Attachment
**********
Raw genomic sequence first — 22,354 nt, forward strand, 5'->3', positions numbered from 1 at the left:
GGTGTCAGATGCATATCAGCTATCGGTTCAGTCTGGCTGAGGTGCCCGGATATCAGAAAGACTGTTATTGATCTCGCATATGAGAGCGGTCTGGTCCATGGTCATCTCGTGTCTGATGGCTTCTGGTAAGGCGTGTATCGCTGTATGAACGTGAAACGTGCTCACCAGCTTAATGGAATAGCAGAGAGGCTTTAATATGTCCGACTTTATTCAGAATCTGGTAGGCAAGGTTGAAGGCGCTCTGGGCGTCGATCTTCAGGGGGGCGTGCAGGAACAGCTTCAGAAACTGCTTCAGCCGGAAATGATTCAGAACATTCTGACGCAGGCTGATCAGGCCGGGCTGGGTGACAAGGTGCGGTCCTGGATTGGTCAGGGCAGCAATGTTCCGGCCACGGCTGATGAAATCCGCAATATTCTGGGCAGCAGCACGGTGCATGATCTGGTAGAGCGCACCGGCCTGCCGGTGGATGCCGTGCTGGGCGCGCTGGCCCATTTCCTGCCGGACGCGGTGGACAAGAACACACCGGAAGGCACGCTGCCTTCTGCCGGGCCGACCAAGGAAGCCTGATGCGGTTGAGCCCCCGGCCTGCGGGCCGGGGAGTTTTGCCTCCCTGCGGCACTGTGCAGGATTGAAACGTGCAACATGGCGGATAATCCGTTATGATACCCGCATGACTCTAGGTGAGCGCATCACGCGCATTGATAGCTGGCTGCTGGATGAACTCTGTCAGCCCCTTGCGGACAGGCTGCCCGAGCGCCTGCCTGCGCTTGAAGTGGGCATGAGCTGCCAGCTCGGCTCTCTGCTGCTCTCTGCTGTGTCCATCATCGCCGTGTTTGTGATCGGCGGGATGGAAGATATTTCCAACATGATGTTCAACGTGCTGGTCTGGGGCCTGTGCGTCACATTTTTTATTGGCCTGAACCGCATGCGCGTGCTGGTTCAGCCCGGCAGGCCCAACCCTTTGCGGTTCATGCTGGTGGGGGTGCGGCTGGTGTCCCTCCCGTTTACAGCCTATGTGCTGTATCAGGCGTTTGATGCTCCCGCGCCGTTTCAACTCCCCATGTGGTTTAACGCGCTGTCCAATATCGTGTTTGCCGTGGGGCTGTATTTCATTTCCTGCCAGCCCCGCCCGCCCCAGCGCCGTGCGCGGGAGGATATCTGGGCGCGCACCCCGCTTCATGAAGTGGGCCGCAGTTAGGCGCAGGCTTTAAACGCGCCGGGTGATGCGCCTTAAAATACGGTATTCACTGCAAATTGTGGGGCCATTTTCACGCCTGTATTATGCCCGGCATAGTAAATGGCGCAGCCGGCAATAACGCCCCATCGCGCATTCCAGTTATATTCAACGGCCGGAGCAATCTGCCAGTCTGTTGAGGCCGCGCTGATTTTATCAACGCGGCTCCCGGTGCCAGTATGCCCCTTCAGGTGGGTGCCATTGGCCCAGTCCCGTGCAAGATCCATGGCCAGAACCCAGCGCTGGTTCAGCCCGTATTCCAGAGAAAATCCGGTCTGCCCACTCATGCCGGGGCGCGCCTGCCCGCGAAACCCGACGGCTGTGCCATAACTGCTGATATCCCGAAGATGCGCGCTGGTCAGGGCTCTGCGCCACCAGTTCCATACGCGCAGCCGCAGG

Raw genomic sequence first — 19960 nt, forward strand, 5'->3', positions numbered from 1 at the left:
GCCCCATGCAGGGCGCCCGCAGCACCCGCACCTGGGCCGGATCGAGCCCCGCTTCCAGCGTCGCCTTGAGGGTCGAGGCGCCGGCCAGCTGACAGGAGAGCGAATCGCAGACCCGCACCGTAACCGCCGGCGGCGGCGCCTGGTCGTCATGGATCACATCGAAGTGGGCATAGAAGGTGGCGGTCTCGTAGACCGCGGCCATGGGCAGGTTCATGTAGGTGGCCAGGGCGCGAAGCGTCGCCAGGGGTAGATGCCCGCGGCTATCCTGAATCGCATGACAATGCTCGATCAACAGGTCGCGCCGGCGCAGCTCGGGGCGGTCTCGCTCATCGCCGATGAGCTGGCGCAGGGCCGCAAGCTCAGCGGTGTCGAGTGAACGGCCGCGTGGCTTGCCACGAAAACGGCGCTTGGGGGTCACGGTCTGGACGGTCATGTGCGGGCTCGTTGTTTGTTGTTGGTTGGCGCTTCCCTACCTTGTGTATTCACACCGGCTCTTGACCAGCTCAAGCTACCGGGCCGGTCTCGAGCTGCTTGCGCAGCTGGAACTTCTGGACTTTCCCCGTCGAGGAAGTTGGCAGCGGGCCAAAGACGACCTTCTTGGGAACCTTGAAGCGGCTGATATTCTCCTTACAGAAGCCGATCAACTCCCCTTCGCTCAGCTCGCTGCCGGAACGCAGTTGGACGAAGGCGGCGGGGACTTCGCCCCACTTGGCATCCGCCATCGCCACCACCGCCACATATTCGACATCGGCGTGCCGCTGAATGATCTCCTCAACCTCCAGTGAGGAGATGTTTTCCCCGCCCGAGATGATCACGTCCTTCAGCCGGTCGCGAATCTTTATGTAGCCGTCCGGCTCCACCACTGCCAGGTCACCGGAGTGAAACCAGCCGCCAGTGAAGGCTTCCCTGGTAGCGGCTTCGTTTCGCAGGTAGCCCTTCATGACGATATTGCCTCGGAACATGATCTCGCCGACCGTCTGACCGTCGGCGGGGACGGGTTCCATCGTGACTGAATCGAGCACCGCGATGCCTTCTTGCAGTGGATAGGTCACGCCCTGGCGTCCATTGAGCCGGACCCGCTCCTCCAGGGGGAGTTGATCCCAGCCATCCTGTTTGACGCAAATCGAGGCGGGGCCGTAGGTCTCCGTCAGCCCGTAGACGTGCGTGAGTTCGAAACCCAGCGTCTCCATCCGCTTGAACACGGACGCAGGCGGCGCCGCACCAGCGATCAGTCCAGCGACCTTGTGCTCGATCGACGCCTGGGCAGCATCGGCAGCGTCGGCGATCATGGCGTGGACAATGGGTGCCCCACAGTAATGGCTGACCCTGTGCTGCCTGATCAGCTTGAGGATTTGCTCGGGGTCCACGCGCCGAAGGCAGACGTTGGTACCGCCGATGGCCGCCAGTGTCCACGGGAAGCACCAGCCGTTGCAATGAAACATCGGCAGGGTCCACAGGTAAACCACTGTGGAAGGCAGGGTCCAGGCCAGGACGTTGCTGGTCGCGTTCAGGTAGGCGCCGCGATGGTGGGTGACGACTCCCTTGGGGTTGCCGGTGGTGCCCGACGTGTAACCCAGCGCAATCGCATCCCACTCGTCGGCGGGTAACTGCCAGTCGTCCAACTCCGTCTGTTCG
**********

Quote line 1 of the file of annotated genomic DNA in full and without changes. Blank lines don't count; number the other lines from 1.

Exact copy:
Raw genomic sequence first — 22,354 nt, forward strand, 5'->3', positions numbered from 1 at the left: